Let us commence this study by remembering, by realizing, that Reincarnation is in itself a mechanism whereby the Law of Karma is able to operate in its great work of bringing equilibrium to a disturbed world. To think of reincarnation without having Karma in the background of the mind can lead to the grossest error. In one sense we do not reincarnate; we are reincarnated by a force far greater than our individual selves. We return to physical life in order to make amends, to progress by correcting errors of judgment, to develop the God-given qualities which are inherent in the SELF which is the spiritual centre of the Universe and of ourselves.

When an individual comes into con­tact with the conception of reincarnation in anyone life, the reaction is either positive or negative. To one it presents a glorious opportunity for future progress, offering a glorious vista, future development that will lift the individual to heights hitherto unimagined; to the other it means the slavery of being bound to the wheel of birth and death (“Good heavens! Have I got to go through all this again?”). It is most easily accepted where it has been known in a previous incarnation.

To some it brings a sense of the urgency of things, a sense of impending time, with a desire to return immediately, in order to carryon or complete some special task that will obviously remain unfinished when the life span ends. To others it means a [12] long rest between incarnations, wherein faculty is developed, ability increased, and with it a greater capacity for service. Browning’s Rabbi Ben Ezra summed it up:

“And I shall thereupon
Take rest, ere I be gone
Once more on my adventure brave and new:

Fearless and unperplexed,
When I wage battle next,
What weapons to select, what armour to indue.”

Let us pause far a moment and see if we can learn something by analogy. Many decades ago it was put to me thus: Imagine a glass of pure, colour-less water, from which a teaspoonful is extracted. Into this spoonful five drops of dye are introduced, and then the contents of the spoon are returned to the glass. Immediately the water in the glass is faintly tinted with the colouring matter. Then another teaspoonful is extracted, new colours are introduced, and the contents of the glass enriched thereby. So this goes on in perpetuity, with the water becoming mare irridescent with each new addition. Nothing is ever last, but each incarnation (teaspoonful) adds to the glory.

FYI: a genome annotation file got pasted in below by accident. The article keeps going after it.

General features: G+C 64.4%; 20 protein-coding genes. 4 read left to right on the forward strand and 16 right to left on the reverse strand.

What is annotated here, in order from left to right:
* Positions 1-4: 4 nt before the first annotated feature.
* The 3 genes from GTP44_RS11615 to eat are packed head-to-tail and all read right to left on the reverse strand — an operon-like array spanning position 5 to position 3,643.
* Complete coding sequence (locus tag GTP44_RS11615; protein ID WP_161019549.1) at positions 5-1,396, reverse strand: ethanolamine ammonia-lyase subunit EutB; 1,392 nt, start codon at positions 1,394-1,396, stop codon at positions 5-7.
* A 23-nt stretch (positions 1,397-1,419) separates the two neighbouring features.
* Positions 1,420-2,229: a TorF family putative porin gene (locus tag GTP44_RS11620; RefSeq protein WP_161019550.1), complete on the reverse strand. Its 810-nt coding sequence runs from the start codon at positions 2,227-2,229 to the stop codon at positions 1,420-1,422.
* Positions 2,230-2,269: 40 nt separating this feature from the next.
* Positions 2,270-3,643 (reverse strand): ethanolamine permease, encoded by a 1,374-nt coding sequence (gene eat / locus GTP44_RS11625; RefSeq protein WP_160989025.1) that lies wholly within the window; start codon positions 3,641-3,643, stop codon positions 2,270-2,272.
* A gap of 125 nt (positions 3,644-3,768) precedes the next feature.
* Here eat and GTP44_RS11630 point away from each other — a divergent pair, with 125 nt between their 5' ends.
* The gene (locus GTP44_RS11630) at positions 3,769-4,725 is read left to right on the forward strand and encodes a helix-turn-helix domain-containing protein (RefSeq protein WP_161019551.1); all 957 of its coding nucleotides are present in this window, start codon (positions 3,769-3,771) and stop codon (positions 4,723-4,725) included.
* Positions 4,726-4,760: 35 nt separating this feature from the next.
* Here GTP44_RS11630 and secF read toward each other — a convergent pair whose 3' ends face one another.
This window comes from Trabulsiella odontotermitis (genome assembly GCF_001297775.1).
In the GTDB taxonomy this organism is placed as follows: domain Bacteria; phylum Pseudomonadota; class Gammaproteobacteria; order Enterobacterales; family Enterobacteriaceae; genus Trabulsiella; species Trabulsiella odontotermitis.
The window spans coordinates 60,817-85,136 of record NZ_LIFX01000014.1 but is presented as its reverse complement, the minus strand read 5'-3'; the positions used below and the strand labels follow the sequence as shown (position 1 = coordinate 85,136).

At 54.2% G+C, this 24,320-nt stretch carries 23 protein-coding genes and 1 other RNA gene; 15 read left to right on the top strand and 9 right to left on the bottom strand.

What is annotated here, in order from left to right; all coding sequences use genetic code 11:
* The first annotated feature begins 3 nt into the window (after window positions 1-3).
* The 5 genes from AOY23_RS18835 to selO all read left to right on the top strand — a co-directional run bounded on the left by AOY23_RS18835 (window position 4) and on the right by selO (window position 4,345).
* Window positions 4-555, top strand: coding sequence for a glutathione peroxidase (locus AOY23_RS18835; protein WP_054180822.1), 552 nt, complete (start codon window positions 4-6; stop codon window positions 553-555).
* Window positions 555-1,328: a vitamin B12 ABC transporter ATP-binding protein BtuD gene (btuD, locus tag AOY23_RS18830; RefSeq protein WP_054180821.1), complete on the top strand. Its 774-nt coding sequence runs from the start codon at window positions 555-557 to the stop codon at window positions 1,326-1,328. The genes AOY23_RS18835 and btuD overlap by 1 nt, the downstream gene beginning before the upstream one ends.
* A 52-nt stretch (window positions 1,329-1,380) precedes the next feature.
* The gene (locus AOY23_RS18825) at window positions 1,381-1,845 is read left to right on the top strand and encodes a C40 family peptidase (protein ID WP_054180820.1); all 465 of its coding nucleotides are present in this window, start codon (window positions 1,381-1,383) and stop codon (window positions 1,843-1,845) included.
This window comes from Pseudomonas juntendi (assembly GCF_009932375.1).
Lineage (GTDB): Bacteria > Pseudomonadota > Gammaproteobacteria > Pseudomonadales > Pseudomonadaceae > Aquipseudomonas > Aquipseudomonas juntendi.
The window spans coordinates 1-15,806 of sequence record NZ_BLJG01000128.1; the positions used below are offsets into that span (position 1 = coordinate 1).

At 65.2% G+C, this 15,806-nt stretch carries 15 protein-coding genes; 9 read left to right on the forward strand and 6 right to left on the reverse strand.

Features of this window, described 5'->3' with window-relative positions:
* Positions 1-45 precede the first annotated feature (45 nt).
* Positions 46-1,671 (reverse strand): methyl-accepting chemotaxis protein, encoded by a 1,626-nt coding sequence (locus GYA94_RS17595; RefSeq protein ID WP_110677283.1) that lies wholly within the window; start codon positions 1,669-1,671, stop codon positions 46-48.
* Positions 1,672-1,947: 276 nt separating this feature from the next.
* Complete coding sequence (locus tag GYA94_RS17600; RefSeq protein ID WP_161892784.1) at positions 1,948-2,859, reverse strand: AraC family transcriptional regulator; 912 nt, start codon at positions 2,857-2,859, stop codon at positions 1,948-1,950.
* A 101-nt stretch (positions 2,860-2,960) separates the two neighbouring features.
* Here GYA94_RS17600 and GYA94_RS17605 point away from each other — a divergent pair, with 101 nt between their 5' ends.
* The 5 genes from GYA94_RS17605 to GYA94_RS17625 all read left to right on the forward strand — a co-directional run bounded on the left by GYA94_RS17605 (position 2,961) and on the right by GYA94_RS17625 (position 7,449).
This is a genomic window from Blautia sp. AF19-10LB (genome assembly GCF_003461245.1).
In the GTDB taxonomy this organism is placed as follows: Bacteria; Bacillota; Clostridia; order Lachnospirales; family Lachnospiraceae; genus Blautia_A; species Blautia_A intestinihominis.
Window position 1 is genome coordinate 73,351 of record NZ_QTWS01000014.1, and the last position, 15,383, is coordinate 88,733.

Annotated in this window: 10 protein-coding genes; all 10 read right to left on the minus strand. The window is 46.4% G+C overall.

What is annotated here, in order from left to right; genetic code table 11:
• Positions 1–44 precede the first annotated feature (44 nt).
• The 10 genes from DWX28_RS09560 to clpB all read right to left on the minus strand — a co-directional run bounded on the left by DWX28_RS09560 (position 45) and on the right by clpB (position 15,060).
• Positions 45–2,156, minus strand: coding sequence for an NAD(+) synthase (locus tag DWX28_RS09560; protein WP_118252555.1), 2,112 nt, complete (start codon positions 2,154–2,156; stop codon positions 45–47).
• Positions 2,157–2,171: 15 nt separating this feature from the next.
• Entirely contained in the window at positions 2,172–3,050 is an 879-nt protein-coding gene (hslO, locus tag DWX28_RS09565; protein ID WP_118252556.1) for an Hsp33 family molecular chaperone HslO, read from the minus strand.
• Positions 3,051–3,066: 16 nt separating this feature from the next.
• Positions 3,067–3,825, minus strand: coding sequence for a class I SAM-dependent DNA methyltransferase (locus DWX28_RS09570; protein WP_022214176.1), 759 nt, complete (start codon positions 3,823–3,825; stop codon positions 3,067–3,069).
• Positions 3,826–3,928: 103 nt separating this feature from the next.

As a matter of fact this analogy seems more suited to our Occidental minds than the analogy used in the Hindu Scriptures of the Sutratma, the thread-soul on which each incarnation is threaded, like pearls on a string.

It seems to me that those people who yearn for an immediate reincarnation assume that they will bring back with them the conscious memory of what they have been engaged upon, so that they can resume their labors at the point where they left off, as on awakening from a night’s sleep, to take up the work of the day. But this may be a mistaken idea. It will not suit our purpose to be dogmatic on these things; our knowledge is still fragmentary. Consequently I do not ask that any reader should feel impelled to accept as an article of faith what is being presented. There are indeed a number of cases, especially in the East, where an almost immediate reincarnation has brought with it the knowledge of what has occurred in the immediate past life of the individual concerned. Very few of these cases have been subjected to scientific investigation, consequently their impact on the world at large has been very slight.

Moreover, there is the time factor to be considered. It has been suggested somewhere that time is fifty times faster on the Astral Plane, and five hundred times faster on the mental plane. (“A thousand years in Thy sight are but as yesterday, when it is gone”.) So that immediate may mean five years or fifty or even five hundred, as compared with the ordinary cycle of 800 years and the still larger cycle of 1,200 years. These apply to the majority of average individuals. It all depends on the amount of material which has been accumulated, to be assimilated in the after-death worlds. I seem to remember that Blavatsky says somewhere that a man like Plato would be out of incarnation for at least 5,000 years.

There is another factor: there is a scintilla of selfishness, of spiritual pride in such a wish. We assume that we are of such importance that the work cannot go on successfully unless we are there to participate in it. This is a subtle temptation. I confess that I have always longed for an immediate [13] reincarnation, and have frequently written rather facetiously about it in writing to some personal friends. I do feel that I have not accomplished anywhere near to what was possible in this incarnation, that my experiences, such as they are, have given me a fierce enthusiasm to accomplish a great deal more. “The little more, and how much it is; the little less and what worlds away.” Many of us feel that there is a greater need for trained occult students in the world to-day than in any previous age. We may indeed be found worthy to return to participate in the re-creation of the world as we know it, but let us not be deluded that we shall bring with us the complete knowledge of the past. As a matter of fact nothing, I feel, could be more embarrassing than to have nearly a complete knowledge of our former lives. There would be the consciousness of mistakes, of failure in so many ways and in so many things. It would easily become an intolerable burden, and the contemplation of the past might seriously impede the work of the present. If we do return immediately, it will be because we have certain abilities that are needed, that can be utilized in ways which we may not fully understand. There is nothing wrong in such an ambition, provided always that there is no element of selfishness in it.